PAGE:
Kanban boards offer a visual way to manage processes and workflows using cards and columns across a digital or white board. Each of the columns organizes a certain number of cards. Each card represents a different task or to-do item. It all comes together in a seamless way to keep a team or organization aware of what needs to be done, when it needs to be done, and who is responsible for doing it.
In this article, we will explain more of what a Kanban board is, how it works, and how to manage processes with Kanban boards.
The Basic Components of a Kanban Board
“Kanban” is Japanese for billboard. Toyota developed and adopted “Kanban” as a scheduling tool for the company’s just-in-time manufacturing process in the 1940s. The idea was to create ultimate efficiency by limiting the number of resources and supplies to exactly what was needed to perform and complete a specific task. Today, Kanban boards are used across nearly all industries to monitor processes and projects.
Whether teams prefer to use a physical whiteboard or a digital app, a Kanban board has several elements:
- Kanban Board – The kanban board captures an entire workflow or process. Other project management tools refer to these as “projects” or “workspaces”.
- Kanban Column – Also called “lists” or “lanes”, a column contains a set of related cards that fall in the same stage of the process. Some common examples include, “To Do”, “In Progress”, “In Review”, and “Done”.
- Kanban Card – Cards refer to individual tasks that need to be done, or features of a product.
With only three elements, using a Kanban board creates endless possibilities. An organization could make several boards for different purposes.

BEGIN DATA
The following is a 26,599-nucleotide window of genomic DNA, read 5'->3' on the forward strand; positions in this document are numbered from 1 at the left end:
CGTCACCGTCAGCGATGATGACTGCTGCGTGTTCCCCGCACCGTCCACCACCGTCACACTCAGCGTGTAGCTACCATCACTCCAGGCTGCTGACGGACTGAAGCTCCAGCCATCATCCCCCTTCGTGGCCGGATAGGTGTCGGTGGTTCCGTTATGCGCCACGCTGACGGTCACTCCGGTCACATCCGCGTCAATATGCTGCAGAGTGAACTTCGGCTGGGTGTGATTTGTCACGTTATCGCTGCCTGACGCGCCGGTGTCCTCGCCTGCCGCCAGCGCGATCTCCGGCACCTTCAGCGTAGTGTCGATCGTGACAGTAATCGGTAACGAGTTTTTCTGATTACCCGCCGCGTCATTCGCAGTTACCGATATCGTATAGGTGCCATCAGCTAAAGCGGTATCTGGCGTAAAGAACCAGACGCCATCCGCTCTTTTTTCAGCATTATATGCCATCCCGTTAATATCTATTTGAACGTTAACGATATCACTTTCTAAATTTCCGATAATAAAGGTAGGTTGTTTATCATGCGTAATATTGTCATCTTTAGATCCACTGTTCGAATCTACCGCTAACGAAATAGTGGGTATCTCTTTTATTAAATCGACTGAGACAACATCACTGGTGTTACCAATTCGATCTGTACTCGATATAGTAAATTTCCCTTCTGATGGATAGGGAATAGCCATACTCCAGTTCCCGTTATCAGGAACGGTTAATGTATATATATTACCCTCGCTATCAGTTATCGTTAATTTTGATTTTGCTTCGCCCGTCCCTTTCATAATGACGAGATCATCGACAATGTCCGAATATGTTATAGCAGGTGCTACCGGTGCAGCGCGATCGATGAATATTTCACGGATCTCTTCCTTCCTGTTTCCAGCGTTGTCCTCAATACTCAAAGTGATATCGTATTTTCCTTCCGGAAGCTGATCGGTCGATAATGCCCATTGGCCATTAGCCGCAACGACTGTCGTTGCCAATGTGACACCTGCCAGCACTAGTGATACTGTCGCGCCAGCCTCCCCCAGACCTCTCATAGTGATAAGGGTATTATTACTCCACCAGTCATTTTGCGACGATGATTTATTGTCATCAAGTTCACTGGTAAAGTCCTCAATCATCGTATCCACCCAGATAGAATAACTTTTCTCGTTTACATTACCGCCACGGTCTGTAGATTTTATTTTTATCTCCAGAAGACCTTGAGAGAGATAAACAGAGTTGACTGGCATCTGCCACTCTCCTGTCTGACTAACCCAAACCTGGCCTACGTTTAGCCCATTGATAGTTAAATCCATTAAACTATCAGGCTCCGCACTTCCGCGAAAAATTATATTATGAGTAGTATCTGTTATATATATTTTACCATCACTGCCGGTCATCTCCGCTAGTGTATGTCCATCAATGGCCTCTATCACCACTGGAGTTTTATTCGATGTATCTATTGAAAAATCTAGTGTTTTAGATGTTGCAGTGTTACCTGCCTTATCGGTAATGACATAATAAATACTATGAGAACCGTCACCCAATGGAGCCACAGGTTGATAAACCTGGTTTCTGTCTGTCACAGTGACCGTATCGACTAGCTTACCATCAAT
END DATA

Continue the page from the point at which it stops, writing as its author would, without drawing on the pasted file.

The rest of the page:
Let’s say you and your team are preparing for an upcoming product launch. You could set up two different boards: one for tracking progress across production; another for the marketing team. Some project management tools also allow you to move cards across different boards, which is a great option for cross-functional teams.
How to Manage Processes with a Kanban Board
With other project management tools, you might list out all the tasks that need to be done, add documents and notes to provide extra information, and then check off each task when complete. You can do those same things with a Kanban board, but the setup looks a little different.
Below, we’ll share some of the features that will help you manage your organization’s processes using a kanban board. Some of the names and specific features will vary based on the app you use, but in general, they work in much the same way. All of these features help you manage processes more efficiently.
1. Move Cards to Different Boards and Columns
Many team members and users will frequently move cards than make new cards. Most Kanban board apps will allow you to move a card from one place to another at any time, whether that’s moving it up above another task card or to another column.
You can also change the column layouts, allowing you to move cards to a higher or lower column. This is something you can easily experiment with in just a few seconds. Click on a card and drag it around to see where you can place it.